CableVet

The real story that was missed here is the FCCs decision last year to let program access laws expire. Cable companies are no longer required to sell the cable channels they own to competitors. Cable companies had been required to sell the must-have channels to competitors on reasonable terms. Now, competitors have to file individual complaints if they feel a cable operator is unfairly denying access. Comcast, Time Warner Cable and other large cable operators argued that the rules had become obsolete now that the pay-TV market had become more competitive.

Snap

Cable companies have bought and paid most politicians, local and national, to prevent any competition. Look at your local city and see for yourself. Our town looked into creating their own cable service only to have a state senator create a law preventing such. Internet access is the key and there are only two choices for most people in this country. Pathetic.

carlso2

The TV guys have already had a middleman to deal with, its the cable guys. This love-hate relationship goes for 50 years or so. TV guys know that Apple, Intel, Google and others are just another middle man waiting in the wings. So where is the incentive to get into bed with them?

Shows cost huge money to make and promote. Where are the Apple’s and Google’s with TV production? Perhaps they should pry loose some of their billions and get into joint program development with the TV guys and the distribute as a part owner… a-la-carte.

No this is starting to sound like an idea.

You are welcome.

John Halbig

Carlos, you are very close to the mark here. Amazon, Netflix, and even Hulu have started to fund their own shows for exactly this reason. Cable’s obstruction will only delay the inevitable result of their own avarice.

naija news

It quite unfortunate that Apple is capable of doing all this but if the federal government should see to this case they must have in mind that competitors likes this Apple as it is said here that In the past two years, they have seen a number of disputes arise between networks and operators about the amount of money operators have to pay to carry certain channels. In the end, most of these disputes ended with networks having the upper hand because operators simply couldn’t afford to lose key programming. But it’s possible that barring competitors like Apple and Intel from access to the same content is one of the benefits that networks now have to throw in to sweeten those deals. so you see.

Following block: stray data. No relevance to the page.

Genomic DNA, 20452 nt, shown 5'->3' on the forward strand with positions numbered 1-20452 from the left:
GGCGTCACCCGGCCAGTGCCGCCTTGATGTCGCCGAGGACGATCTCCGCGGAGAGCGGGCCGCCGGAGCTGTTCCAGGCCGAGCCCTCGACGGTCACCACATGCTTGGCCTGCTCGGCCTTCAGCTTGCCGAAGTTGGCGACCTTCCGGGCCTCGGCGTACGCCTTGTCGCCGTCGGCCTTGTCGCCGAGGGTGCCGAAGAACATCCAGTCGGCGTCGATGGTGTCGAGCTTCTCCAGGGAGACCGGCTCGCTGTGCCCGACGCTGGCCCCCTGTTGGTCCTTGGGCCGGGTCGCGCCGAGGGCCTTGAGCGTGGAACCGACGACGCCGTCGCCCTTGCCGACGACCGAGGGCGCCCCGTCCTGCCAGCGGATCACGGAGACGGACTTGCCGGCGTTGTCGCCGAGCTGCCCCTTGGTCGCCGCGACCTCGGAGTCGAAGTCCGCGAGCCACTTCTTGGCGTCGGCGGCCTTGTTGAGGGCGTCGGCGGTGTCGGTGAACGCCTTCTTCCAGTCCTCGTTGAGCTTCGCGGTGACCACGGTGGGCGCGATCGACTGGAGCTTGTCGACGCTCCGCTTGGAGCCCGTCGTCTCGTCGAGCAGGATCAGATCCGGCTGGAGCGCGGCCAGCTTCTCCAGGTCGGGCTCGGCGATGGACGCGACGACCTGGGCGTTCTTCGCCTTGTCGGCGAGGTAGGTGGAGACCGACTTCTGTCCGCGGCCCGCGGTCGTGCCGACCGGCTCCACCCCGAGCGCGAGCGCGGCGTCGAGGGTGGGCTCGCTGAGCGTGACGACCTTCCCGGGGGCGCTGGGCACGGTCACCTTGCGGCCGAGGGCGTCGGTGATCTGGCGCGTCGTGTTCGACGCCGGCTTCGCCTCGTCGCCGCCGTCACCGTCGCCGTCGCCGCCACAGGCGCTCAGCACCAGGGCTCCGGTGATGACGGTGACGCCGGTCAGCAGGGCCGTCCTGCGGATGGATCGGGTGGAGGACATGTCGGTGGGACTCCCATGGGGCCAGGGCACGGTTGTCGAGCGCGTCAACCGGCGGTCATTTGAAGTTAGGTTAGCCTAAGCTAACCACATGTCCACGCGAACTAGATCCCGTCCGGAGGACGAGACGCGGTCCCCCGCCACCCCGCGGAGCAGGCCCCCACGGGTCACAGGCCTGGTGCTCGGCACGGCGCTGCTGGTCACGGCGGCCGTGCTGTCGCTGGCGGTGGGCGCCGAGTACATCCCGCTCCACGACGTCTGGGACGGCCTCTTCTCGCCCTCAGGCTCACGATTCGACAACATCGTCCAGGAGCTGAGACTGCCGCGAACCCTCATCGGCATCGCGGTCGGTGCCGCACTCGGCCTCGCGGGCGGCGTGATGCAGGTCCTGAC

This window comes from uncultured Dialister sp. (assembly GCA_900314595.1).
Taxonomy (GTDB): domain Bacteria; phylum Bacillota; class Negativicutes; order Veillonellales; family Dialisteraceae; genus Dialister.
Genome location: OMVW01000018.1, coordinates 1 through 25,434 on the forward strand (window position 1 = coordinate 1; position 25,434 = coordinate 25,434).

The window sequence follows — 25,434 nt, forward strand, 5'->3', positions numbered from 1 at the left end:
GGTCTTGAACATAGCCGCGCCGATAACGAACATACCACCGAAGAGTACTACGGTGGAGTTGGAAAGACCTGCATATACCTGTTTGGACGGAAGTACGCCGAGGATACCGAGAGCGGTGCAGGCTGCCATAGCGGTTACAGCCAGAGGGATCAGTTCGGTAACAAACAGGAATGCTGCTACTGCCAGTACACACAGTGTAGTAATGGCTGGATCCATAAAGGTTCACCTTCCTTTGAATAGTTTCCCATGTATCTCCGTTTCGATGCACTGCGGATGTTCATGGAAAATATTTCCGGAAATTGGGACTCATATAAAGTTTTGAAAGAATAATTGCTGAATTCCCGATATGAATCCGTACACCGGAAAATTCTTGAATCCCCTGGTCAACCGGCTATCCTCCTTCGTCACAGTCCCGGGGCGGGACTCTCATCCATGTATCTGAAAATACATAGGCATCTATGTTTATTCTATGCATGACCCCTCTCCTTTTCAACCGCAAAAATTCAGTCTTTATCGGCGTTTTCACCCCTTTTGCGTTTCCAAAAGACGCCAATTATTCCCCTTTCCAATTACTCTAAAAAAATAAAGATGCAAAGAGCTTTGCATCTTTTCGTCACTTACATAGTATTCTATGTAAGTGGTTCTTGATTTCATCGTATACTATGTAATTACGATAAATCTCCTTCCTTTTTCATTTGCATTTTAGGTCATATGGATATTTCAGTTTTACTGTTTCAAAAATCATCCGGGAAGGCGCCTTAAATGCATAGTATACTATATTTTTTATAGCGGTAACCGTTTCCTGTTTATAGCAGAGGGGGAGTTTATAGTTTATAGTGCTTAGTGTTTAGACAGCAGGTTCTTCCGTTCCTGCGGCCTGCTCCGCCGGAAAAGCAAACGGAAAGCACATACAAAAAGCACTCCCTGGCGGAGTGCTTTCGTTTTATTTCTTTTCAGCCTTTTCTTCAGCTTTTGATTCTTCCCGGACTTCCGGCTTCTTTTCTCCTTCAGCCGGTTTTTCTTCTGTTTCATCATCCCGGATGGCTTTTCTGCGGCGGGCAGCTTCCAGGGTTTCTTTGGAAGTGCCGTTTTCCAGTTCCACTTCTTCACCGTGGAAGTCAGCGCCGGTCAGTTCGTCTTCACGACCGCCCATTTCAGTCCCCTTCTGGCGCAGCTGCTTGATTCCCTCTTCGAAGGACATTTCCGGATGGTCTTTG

Golden

The fact that Apple could purchase all of said cable companies for cash and be done with it shouldn’t be a consideration. Oh, wait.

ecommerce services

I think it is going be a great announcement. Apple is a universal brand. I think Apple will cover the market of televisions also and beta its competitors like Sony, Samsung and others.

Virtuous

The appropriate government agency should investigate. Such behavior is clearly anticompetitive. The problem is that rarely does the government lift a finger to protect consumers.

Da'Von B.

Reblogged this on Today In Tech and commented:
This is why you won’t see innovation in this field, also why an actual Apple television doesn’t make sense without content deals (an actual television set doesn’t make too much sense at all but alas…). And yet there’s no investigation into what’s going on here, all eyes are pointed to an iBooks trial where Amazon basically commanded 90% of the eBook market before others jumped in.

mds

As I just commented yesterday; the prospect of a true AAPL TV hangs on content.

iansterne

So where is the DOJ investigation here? Looks like it is more deserved here then in the iBooks trial.